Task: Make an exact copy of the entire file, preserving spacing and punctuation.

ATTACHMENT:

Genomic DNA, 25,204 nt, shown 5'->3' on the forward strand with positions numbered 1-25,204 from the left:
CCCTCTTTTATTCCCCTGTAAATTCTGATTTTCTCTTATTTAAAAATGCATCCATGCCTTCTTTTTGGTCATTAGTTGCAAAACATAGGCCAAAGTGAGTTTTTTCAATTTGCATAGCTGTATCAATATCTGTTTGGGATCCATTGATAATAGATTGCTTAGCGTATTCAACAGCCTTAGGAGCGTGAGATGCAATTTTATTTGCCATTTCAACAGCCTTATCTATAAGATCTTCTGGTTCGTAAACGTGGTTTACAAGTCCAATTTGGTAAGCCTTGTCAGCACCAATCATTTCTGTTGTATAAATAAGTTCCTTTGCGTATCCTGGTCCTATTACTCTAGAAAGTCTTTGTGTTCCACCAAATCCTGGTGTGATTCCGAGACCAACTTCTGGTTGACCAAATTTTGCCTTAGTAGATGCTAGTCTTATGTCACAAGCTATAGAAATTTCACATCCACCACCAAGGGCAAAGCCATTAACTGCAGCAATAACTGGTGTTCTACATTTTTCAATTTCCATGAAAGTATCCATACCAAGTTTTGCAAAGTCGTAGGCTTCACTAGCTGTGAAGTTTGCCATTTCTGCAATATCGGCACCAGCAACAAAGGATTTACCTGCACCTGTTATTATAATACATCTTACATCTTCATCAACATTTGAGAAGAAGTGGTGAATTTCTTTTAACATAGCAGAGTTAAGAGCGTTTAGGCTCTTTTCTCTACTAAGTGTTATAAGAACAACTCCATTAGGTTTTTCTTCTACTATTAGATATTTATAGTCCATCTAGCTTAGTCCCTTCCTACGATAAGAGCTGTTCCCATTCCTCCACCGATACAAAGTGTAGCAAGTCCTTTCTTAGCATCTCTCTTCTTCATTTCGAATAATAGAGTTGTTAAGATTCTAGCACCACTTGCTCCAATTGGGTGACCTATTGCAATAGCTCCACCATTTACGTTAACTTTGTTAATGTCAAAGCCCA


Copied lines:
Genomic DNA, 25,204 nt, shown 5'->3' on the forward strand with positions numbered 1-25,204 from the left:
CCCTCTTTTATTCCCCTGTAAATTCTGATTTTCTCTTATTTAAAAATGCATCCATGCCTTCTTTTTGGTCATTAGTTGCAAAACATAGGCCAAAGTGAGTTTTTTCAATTTGCATAGCTGTATCAATATCTGTTTGGGATCCATTGATAATAGATTGCTTAGCGTATTCAACAGCCTTAGGAGCGTGAGATGCAATTTTATTTGCCATTTCAACAGCCTTATCTATAAGATCTTCTGGTTCGTAAACGTGGTTTACAAGTCCAATTTGGTAAGCCTTGTCAGCACCAATCATTTCTGTTGTATAAATAAGTTCCTTTGCGTATCCTGGTCCTATTACTCTAGAAAGTCTTTGTGTTCCACCAAATCCTGGTGTGATTCCGAGACCAACTTCTGGTTGACCAAATTTTGCCTTAGTAGATGCTAGTCTTATGTCACAAGCTATAGAAATTTCACATCCACCACCAAGGGCAAAGCCATTAACTGCAGCAATAACTGGTGTTCTACATTTTTCAATTTCCATGAAAGTATCCATACCAAGTTTTGCAAAGTCGTAGGCTTCACTAGCTGTGAAGTTTGCCATTTCTGCAATATCGGCACCAGCAACAAAGGATTTACCTGCACCTGTTATTATAATACATCTTACATCTTCATCAACATTTGAGAAGAAGTGGTGAATTTCTTTTAACATAGCAGAGTTAAGAGCGTTTAGGCTCTTTTCTCTACTAAGTGTTATAAGAACAACTCCATTAGGTTTTTCTTCTACTATTAGATATTTATAGTCCATCTAGCTTAGTCCCTTCCTACGATAAGAGCTGTTCCCATTCCTCCACCGATACAAAGTGTAGCAAGTCCTTTCTTAGCATCTCTCTTCTTCATTTCGAATAATAGAGTTGTTAAGATTCTAGCACCACTTGCTCCAATTGGGTGACCTATTGCAATAGCTCCACCATTTACGTTAACTTTGTTAATGTCAAAGCCCA